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FBI Reform: Eurasia Review: The Han Supremacists Of China – OpEd


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‘Sinicization’ is defined as bringing people who are not of Chinese
descent under the influence of Chinese culture. Truly speaking, it is a
process where societies that are traditionally non-Chinese are put under
the influence of the Han Chinese communities, by adapting to their
culture, customs, and way of life.

Along with Dr. Imtyaz (an area specialist on ethnic and minority studies) I have been calling the process of Sinicization, as practiced by the government of the People’s Republic of China (PRC), as Hanification (a term which has become more common these days compared to more than half a decade ago when we first used it). It is essentially a supremacist policy. It aims to cement the supremacy of the Han Chinese majority through the PRC’s government policies of imposed acculturation, forced assimilation, or cultural imperialism on non-Han citizens of the state.

The spoken language of the Han Chinese is Mandarin. There are 292
non-Mandarin languages spoken by other non-Han (and yet native)
nationalities in today’s China.

Although mainland China today is a people’s republic – or more
properly, a communist-ruled state with managed capitalism – that is run
by Han Chinese, it had a long history as a multi-ethnic empire when
Sinicization accommodated and respected diversity, thus, allowing others
– the non-Han communities – to strengthen the cultural influence of
imperial China.

Consider, e.g., the case of Sayyid Ajjal Shams al-Din Omar, a Muslim
(of Bukhara), who was the governor of Yunnan (located in south-west part
of today’s China) under the (non-Han) Mongol-founded Yuan dynasty
(1271-1368 CE).

After conquering the Bai Kingdom of Dali, Sayyid Ajjall promoted
Sinicization of the non-Han Chinese peoples in Yunnan during his reign.
He founded a “Chinese style” city where modern Kunming is today, called
Zhongjing Cheng.

Both Confucianism and Islam were promoted by Sayyid Ajall in his
“civilizing mission” during his time in Yunnan. He ordered that a
Buddhist temple, a Confucian temple, and two mosques be built in the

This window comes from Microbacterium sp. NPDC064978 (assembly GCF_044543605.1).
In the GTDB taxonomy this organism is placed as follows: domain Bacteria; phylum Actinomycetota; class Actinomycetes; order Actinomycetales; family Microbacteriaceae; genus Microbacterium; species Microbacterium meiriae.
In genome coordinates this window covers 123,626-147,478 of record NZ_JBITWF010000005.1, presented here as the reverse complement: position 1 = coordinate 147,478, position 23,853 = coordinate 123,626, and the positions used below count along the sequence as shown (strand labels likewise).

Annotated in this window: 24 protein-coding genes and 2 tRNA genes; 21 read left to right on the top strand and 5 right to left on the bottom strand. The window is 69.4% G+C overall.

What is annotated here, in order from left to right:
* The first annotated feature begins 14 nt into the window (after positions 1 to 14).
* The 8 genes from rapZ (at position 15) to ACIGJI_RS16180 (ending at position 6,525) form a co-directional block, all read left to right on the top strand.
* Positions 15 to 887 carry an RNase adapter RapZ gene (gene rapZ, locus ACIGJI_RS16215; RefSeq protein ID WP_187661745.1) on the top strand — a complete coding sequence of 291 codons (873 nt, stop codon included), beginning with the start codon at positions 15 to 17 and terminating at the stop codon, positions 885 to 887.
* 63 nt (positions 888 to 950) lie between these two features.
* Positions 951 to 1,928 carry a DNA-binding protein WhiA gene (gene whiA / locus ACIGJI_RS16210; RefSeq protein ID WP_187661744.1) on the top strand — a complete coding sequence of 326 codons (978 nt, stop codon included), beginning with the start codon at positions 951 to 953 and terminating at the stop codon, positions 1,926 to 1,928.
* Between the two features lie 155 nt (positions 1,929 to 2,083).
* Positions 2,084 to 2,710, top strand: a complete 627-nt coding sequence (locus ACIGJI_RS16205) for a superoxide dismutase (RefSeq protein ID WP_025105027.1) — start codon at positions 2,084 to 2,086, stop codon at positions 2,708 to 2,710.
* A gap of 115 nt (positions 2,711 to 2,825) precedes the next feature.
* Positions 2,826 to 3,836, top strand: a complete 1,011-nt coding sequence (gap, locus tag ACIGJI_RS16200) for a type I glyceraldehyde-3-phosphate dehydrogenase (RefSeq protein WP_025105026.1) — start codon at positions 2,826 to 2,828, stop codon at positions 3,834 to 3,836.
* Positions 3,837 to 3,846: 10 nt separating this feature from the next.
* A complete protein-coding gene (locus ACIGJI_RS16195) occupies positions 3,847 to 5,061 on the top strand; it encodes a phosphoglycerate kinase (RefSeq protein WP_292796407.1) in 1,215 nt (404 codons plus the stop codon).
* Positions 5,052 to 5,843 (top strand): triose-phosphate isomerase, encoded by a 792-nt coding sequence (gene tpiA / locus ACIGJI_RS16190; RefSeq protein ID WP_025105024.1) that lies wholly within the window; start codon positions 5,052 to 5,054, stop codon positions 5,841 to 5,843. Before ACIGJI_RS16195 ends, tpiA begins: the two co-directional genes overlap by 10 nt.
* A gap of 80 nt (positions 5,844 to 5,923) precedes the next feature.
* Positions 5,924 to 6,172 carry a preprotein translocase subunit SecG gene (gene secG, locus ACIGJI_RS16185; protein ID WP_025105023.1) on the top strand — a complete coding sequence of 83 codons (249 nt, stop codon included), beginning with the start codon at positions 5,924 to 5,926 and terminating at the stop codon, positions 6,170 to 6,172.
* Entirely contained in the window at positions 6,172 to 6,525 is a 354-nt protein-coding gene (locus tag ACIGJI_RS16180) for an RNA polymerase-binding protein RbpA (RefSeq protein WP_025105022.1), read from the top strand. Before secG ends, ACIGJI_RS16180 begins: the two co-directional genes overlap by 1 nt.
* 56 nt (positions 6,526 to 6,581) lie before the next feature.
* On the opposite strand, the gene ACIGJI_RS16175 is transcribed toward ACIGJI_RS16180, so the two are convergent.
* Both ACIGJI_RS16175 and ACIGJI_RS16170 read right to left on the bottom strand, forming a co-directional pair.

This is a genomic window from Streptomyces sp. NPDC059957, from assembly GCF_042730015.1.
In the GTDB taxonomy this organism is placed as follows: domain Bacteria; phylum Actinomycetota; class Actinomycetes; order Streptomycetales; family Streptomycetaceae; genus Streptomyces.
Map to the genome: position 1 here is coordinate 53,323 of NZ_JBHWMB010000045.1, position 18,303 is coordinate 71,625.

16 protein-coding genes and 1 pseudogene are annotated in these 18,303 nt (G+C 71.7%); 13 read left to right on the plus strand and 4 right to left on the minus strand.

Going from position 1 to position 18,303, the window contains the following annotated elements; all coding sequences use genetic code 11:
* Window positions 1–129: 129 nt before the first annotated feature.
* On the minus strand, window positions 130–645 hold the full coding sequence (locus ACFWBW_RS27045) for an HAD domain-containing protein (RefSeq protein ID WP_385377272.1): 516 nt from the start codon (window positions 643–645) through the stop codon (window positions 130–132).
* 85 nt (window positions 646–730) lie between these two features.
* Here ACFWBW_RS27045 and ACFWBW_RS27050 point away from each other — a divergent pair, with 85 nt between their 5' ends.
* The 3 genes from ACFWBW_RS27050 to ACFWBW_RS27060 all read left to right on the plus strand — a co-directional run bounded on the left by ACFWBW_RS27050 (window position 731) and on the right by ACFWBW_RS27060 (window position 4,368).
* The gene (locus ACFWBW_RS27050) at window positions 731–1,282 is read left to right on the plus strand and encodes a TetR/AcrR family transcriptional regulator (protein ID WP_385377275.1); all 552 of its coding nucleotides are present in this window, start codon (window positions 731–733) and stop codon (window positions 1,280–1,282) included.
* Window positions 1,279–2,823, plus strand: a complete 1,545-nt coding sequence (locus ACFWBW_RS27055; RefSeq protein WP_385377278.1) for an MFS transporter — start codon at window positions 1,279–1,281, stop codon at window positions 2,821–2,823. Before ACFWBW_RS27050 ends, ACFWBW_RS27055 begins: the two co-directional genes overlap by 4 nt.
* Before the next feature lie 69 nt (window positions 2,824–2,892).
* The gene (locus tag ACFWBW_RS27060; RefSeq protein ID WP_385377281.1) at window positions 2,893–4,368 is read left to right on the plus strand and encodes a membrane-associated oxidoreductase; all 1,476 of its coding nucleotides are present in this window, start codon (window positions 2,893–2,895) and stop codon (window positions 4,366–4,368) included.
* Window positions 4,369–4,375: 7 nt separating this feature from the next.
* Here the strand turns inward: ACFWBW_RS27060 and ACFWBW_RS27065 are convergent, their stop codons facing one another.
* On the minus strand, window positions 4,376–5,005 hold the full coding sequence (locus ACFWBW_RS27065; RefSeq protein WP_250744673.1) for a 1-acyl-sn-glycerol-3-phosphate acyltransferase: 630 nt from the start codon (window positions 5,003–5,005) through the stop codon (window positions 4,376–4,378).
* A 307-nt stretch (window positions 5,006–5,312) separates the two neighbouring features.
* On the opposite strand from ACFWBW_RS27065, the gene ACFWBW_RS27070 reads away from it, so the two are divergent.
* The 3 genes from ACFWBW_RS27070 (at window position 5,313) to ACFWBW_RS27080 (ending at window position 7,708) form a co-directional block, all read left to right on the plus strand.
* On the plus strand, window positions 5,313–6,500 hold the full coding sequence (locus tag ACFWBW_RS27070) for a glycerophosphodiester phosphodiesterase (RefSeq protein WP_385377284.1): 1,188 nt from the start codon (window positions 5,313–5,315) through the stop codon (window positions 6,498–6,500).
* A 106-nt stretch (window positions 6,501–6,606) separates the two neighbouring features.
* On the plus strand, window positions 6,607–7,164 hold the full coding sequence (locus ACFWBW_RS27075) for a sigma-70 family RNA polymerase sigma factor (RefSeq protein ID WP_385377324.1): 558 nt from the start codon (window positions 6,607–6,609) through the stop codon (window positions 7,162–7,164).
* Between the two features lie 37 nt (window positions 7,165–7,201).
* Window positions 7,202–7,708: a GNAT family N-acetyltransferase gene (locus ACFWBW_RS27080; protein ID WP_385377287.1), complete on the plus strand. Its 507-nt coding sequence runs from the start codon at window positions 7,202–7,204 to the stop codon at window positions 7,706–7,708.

city. The Confucian temple that Sayyid Ajjall built in 1274, which also
doubled as a school, was the first Confucian temple ever to be built in
Yunnan. After his death, his son Nasir al-Din became the Governor of
Yunnan in 1279.

Admiral Zheng He (1371-1435), a great-great-great-grandson of Sayyid
Ajjal Shams al-Din Omar, served as commander of the southern capital
Nanjing (the capital was later moved to Beijing by the Yongle Emperor).
He commanded expeditionary treasure voyages to Southeast Asia, South
Asia, Western Asia, and East Africa from 1405 to 1433 and built mosques
on his traveled lands.

Six of Ming dynasty (1368-1644) founder Hongwu Emperor’s most trusted
generals are said to have been Muslim, including Lan Yu who, in 1388,
led a strong imperial Ming army out of the Great Wall and won a decisive
victory over the Mongols in Mongolia, effectively ending the Mongol
dream to re-conquer China.

During the war fighting the Mongols, among the Ming Emperor Zhu
Yuanzhang’s armies was the Hui Muslim Feng Sheng. When the Qing dynasty
invaded the Ming dynasty in 1644, Muslim Ming loyalists led by Muslim
leaders Milayin, Ding Guodong, and Ma Shouying led a revolt in 1646
against the Qing during the Milayin rebellion in order to drive the Qing
out and restore the Ming Prince of Yanchang Zhu Shichuan to the throne
as the emperor.

The Muslim Ming loyalists were crushed by the Qing with 100,000 of
them, including Milayin and Ding Guodong killed. The Muslim Ming
loyalists were joined by Tibetans and Han Chinese in the revolt.

The rulers of the Qing dynasty (1644-1911) were ethnic Manchus, who
were a minority. They developed a sense of Manchu identity and used
Central Asian models of rule as much as Confucian ones. Nevertheless,
there is also evidence of Sinicization. For example, Manchus originally
had their own separate style of naming from the Han Chinese, but
eventually adopted Han Chinese naming practices.

The Qing dynasty witnessed multiple revolts. In 1759 Manchu Qing
emperor Qianlong defeated the Jungar Mongols and completed the conquest
of Dzungaria. It committed genocide by liquidating the entire Dzungar
nation, almost to the last baby; those who survived were killed by the
following epidemic of smallpox; total loss of the population in
Dzungaria reached 1,000,000, transforming it eventually into the Land without people.

Concurrently, the Qing Dynasty occupied the Altishahr region of
Eastern Turkestan, which had been settled by the followers of the Muslim
political and religious leader Afaq Khoja. After the Qing conquest, the
Chinese began to incorporate Altishahr and the Tarim Basin into their
empire. The territory came to be known as Xinjiang. This resulted in a
substantial resistance movement against the Qing rule, led by the
Khojijan princes of Kashgar (officially named Kashi), which continued
for decades until the Manchus were overthrown by the Kuomintang
revolution of 1912. Between 1759 and 1862 the Uyghurs – the natives of
East Turkestan who are Muslim by faith and are ethnically Turkic –
revolted 42 times against the rulers of the Qing Dynasty.

The Ush rebellion in 1765 by Uyghurs against the Manchus occurred
after some Uyghur women were gang raped by the servants and son of
Manchu official Su-cheng. The Manchu Emperor ordered that all the
Uyghurs in the rebel town be massacred. Accordingly, the Qing forces
enslaved all the Uyghur children and women and slaughtered the Uyghur
men. The heinous crimes against Muslim Uyghurs, including raping Uyghur
women, caused massive hatred and anger by Uyghur Muslims to the criminal
Manchu rule. The anti-Muslim attitudes of the Qing officials resulted
in attempted uprisings by Hui and Salar Chinese Muslims in 1781-84, who